and it's just not so. There is no requirement that you "get formal
permission", all you have to do is understand the license and comply with it,
and this is often trivial for open source.

-s
--
Copyright 2010, all wrongs reversed. Peter Seebach / (E-Mail Removed)
http://www.seebs.net/log/ <-- lawsuits, religion, and funny pictures
http://en.wikipedia.org/wiki/Fair_Game_(Scientology) <-- get educated!
I am not speaking for my employer, although they do rent some of my opinions.
 
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Ben Pfaff
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      01-02-2011
Malcolm McLean <(E-Mail Removed)> writes:

> (But I do wonder if Microsoft nicked my compnumeric function which
> sorts strings with embedded numbers. Did they generate the idea
> independently? I'd really like to know.)


Unless you think that GNU also "nicked" it from you, there's the
strverscmp function as a third independent invention:

-- Function: int strverscmp (const char *S1, const char *S2)
The `strverscmp' function compares the string S1 against S2,
considering them as holding indices/version numbers. Return value
follows the same conventions as found in the `strverscmp'
function. In fact, if S1 and S2 contain no digits, `strverscmp'
behaves like `strcmp'.

Basically, we compare strings normally (character by character),
until we find a digit in each string - then we enter a special
comparison mode, where each sequence of digits is taken as a
whole. If we reach the end of these two parts without noticing a
difference, we return to the standard comparison mode. There are
two types of numeric parts: "integral" and "fractional" (those
begin with a '0'). The types of the numeric parts affect the way
we sort them:

* integral/integral: we compare values as you would expect.

* fractional/integral: the fractional part is less than the
integral one. Again, no surprise.

* fractional/fractional: the things become a bit more complex.
If the common prefix contains only leading zeroes, the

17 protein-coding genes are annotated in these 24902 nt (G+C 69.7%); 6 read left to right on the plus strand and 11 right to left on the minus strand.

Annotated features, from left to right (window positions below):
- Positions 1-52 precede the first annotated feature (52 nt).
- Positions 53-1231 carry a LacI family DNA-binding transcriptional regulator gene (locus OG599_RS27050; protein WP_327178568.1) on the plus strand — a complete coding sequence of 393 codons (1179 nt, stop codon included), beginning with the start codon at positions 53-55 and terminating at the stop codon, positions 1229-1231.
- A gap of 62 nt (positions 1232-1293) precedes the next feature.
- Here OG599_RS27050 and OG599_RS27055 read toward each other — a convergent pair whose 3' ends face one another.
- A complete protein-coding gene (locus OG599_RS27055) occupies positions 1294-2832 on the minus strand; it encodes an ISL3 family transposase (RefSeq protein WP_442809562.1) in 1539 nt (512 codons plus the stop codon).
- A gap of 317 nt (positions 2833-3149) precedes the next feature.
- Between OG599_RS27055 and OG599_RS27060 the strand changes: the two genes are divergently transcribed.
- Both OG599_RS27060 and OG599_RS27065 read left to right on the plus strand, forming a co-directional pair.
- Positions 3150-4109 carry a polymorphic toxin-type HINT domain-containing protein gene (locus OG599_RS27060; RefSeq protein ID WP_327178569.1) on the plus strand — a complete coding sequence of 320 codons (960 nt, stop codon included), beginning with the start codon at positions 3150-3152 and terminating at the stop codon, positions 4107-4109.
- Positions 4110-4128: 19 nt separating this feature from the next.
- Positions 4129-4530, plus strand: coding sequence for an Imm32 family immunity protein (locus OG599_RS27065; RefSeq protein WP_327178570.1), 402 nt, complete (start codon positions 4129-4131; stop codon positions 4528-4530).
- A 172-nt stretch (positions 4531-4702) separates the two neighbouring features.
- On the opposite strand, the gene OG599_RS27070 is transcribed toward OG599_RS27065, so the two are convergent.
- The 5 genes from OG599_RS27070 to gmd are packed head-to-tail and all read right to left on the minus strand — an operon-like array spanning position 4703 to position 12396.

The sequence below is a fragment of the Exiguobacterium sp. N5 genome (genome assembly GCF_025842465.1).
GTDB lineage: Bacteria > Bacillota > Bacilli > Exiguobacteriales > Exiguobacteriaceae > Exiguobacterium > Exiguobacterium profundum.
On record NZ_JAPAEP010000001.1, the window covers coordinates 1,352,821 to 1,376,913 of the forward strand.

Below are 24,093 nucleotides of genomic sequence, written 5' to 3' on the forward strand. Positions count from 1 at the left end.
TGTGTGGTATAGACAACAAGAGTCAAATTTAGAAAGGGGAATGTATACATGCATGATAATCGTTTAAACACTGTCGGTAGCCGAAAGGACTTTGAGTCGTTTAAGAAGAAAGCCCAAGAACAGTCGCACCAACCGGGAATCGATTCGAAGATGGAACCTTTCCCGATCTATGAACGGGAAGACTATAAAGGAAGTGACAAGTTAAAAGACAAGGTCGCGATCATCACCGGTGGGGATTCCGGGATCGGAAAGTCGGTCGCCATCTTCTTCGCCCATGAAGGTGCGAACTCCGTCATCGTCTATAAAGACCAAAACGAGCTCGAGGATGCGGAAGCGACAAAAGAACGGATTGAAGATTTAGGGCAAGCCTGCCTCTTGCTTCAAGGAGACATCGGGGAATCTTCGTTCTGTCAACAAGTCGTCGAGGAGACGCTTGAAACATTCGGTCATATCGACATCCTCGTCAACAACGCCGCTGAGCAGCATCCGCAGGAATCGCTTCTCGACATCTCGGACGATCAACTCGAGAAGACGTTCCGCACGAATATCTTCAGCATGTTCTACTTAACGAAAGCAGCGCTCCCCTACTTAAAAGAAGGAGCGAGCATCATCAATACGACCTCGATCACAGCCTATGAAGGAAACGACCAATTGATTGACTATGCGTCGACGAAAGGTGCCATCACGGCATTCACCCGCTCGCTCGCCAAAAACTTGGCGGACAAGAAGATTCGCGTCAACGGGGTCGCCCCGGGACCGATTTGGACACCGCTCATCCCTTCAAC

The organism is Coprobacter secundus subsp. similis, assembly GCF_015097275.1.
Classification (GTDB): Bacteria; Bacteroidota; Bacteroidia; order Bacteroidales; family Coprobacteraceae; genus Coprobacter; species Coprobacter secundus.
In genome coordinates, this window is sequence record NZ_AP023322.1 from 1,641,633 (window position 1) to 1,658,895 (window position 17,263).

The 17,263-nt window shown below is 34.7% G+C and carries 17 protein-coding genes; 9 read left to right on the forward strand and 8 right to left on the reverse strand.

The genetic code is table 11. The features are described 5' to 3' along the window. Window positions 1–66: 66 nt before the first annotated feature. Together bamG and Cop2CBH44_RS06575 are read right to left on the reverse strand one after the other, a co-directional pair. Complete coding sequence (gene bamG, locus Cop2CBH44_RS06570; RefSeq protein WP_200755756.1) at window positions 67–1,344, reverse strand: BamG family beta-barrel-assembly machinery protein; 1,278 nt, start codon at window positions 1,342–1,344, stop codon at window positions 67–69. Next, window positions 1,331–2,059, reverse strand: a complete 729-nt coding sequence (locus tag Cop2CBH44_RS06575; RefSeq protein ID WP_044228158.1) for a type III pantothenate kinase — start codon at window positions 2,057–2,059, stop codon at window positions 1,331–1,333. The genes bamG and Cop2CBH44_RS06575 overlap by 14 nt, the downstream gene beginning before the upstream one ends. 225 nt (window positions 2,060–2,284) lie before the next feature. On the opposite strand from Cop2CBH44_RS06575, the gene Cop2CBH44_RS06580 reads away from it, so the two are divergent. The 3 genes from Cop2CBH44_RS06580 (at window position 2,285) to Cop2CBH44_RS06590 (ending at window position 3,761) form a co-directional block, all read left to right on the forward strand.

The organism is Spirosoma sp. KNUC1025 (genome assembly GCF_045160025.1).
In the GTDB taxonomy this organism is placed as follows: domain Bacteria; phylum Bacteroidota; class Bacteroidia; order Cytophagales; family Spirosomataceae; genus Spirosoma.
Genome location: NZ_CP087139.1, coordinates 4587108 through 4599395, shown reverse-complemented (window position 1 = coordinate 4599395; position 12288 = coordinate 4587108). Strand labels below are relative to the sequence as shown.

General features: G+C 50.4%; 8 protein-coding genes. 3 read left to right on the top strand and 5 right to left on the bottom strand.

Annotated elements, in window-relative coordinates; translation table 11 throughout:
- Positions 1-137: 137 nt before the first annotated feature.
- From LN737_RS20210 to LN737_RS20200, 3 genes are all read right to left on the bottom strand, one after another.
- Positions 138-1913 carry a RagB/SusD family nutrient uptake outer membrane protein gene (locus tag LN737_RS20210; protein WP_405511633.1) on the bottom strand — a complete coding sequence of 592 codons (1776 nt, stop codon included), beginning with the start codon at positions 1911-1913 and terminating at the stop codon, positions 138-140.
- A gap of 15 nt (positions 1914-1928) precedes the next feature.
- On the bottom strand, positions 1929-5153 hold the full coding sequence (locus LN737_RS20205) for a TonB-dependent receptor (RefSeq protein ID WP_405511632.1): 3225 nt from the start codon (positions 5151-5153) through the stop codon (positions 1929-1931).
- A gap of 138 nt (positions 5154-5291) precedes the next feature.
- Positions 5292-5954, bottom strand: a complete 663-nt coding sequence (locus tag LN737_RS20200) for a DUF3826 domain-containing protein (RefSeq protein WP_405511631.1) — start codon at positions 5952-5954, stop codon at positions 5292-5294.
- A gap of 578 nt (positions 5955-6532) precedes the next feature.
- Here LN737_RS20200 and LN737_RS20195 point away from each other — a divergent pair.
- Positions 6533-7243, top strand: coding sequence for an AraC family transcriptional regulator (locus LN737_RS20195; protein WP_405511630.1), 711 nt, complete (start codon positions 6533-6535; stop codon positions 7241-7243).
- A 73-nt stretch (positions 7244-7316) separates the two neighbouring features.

longest part is less than the other one; else the comparison
behaves normally.

strverscmp ("no digit", "no digit")
=> 0 /* same behavior as strcmp. */
strverscmp ("item#99", "item#100")
=> <0 /* same prefix, but 99 < 100. */
strverscmp ("alpha1", "alpha001")
=> >0 /* fractional part inferior to integral one. */
strverscmp ("part1_f012", "part1_f01")
=> >0 /* two fractional parts. */
strverscmp ("foo.009", "foo.0")
=> <0 /* idem, but with leading zeroes only. */

This function is especially useful when dealing with filename
sorting, because filenames frequently hold indices/version numbers.

`strverscmp' is a GNU extension.

--
char a[]="\n .CJacehknorstu";int putchar(int);int main(void){unsigned long b[]
={0x67dffdff,0x9aa9aa6a,0xa77ffda9,0x7da6aa6a,0xa6 7f6aaa,0xaa9aa9f6,0x11f6},*p
=b,i=24;for(;p+=!*p;*p/=4)switch(0[p]&3)case 0:{return 0;for(p--;i--;i--)case+
2:{i++;if(i)break;else default:continue;if(0)case 1utchar(a[i&15]);break;}}}
 
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Malcolm McLean
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      01-03-2011
On Jan 2, 8:47*pm, (E-Mail Removed) (Ben Pfaff) wrote:
> Malcolm McLean <(E-Mail Removed)> writes:
> > (But I do wonder if Microsoft nicked my compnumeric function which
> > sorts strings with embedded numbers. Did they generate the idea
> > independently? I'd really like to know.)

>
> Unless you think that GNU also "nicked" it from you, there's the
> strverscmp function as a third independent invention:
>

I think GNU antedates me. And it's likely that Microsoft nicked it
from them. (My version is at Programmer's Heaven, which is popular but
not so likely a source).

So that answers my question.


 
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Malcolm McLean